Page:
Ingrown Toenails: Toe Protectors Turned Attackers
Have you ever dropped something sharp on your foot, or stepped on something pointed? It hurts to damage your feet like that—especially if the object that harmed you pierced the skin. What about when your own body is the object that pokes and punctures the surface of the skin? It does happen, and more often than you may think. Nail tissue is hard and grows slowly, but if something happens to damage it, it can curve or change and become ingrown.
Nails Grown Wrong
Your nails are supposed to grow straight outward from the nail bed to protect the ends of your toes. Sometimes, however, they curve or grow sideways and into your skin. Though this can happen naturally because of unusually curled nails or a congenital problem, usually it’s the result of an injury or poor trimming habits. Stubbing or otherwise hurting your toe damages your nails. Too-tight shoes cramp the toes and put pressure on the ends, curving the keratin tissue. Toenails that have rounded edges instead of straight ends, or are trimmed too short, may curve or grow more sideways as well. As it grows, it pinches or pierces the skin, causing irritation and inflammation. If left alone, the wound can even become infected. This uncomfortable condition leaves your toe red and swollen. Sometimes pus or clear fluid even drains out of the area—especially if it gets infected.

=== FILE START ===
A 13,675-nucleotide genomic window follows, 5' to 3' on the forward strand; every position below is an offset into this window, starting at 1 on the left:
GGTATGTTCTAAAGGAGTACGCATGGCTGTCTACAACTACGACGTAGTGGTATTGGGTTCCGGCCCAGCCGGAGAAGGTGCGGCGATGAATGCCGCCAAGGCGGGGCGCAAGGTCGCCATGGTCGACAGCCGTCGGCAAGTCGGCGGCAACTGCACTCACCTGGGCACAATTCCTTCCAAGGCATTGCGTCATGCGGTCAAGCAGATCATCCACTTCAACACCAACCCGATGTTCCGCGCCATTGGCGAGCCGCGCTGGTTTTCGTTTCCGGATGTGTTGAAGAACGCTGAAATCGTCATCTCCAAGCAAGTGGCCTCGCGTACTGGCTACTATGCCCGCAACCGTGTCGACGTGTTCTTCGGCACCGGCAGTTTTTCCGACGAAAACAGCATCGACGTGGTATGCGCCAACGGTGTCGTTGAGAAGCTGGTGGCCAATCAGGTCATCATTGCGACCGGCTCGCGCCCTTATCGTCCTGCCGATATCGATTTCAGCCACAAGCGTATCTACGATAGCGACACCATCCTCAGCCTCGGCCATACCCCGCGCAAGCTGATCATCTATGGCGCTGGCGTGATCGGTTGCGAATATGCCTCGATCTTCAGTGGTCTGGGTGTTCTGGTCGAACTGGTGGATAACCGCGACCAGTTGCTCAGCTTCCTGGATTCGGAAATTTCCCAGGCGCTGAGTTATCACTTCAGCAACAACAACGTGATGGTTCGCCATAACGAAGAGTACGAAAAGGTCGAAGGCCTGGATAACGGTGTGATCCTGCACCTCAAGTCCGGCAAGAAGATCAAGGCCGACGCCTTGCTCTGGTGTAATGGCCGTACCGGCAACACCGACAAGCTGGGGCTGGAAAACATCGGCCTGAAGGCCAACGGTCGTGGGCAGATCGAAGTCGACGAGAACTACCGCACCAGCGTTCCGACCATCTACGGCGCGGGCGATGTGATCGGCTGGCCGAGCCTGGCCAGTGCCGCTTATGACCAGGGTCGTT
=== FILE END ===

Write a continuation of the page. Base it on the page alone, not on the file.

Cutting Out the Bad
Ingrown nails have a tendency to recur if they aren’t treated properly. The nail edge that is damaging the skin needs to be removed so the rest of the nail can grow back properly. Dr. Joel W. Brook and Dr. David R. Northcutt will evaluate the affected toe to determine the best way to repair the injury. If the condition isn’t too serious, the doctors may try to lift the nail and place cotton or gauze under it so that the nail is encouraged to grow straighter instead of curved. If the problem has progressed too far, however, you may need to have the nail partially or completely removed.
For a partial removal, your toe will be numbed. The portion of the nail tissue that is digging into the skin will be cut away and allowed to regrow straight. If the problem recurs, the nail root may be destroyed to prevent it from growing incorrectly again. For more serious ingrown nails, the whole nail may need to be excised. Any infection will need to be cleaned out and treated with antibiotics. This is especially important for patients who struggle with weakened immune systems, like diabetics, since even small infections can lead to serious complications. As you heal, you’ll need to be careful not to damage the unprotected end of your toe, but you should be able to return to your activities within a few weeks.
If you’re struggling with nails that pinch and poke and curl into your skin, you don’t have to suffer through it. Ingrown nails can be treated quite easily by the experts at Dallas Podiatry Works. Rather than wincing every time you have to wear shoes or walk around, restore your toes to health. Contact Dallas Podiatry Works for an appointment or more information by calling either of our two offices—for the Dallas office, call (972) 566-7474; or for the Plano location, call (972) 943-3323—or by visiting our website contact page.